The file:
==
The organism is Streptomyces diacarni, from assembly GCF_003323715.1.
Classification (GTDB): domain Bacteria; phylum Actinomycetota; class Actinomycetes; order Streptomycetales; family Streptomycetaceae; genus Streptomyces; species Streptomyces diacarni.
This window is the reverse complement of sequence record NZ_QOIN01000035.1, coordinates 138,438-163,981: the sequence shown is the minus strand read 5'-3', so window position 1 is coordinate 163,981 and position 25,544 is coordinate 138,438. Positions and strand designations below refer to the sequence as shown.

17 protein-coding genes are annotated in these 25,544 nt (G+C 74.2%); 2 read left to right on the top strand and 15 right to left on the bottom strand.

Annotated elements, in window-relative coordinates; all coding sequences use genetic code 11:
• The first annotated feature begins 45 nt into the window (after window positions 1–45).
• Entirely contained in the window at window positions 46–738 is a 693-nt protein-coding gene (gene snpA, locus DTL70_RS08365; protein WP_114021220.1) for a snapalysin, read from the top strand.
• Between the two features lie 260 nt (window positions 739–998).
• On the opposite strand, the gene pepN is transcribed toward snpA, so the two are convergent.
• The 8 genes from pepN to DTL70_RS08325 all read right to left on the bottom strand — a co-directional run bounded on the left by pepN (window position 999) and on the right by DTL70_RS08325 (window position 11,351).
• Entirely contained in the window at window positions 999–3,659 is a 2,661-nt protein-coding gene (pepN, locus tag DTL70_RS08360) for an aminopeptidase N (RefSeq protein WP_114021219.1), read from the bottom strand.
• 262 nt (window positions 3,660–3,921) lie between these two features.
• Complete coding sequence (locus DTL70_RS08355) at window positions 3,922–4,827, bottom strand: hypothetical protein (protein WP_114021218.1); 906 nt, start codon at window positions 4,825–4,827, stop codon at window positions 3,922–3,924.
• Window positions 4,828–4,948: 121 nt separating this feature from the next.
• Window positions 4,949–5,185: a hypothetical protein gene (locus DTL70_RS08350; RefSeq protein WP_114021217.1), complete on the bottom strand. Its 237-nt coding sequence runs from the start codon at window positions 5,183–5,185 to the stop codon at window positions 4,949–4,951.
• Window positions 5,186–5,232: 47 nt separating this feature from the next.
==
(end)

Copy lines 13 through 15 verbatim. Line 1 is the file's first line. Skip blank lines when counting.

• Complete coding sequence (locus DTL70_RS08355) at window positions 3,922–4,827, bottom strand: hypothetical protein (protein WP_114021218.1); 906 nt, start codon at window positions 4,825–4,827, stop codon at window positions 3,922–3,924.
• Window positions 4,828–4,948: 121 nt separating this feature from the next.
• Window positions 4,949–5,185: a hypothetical protein gene (locus DTL70_RS08350; RefSeq protein WP_114021217.1), complete on the bottom strand. Its 237-nt coding sequence runs from the start codon at window positions 5,183–5,185 to the stop codon at window positions 4,949–4,951.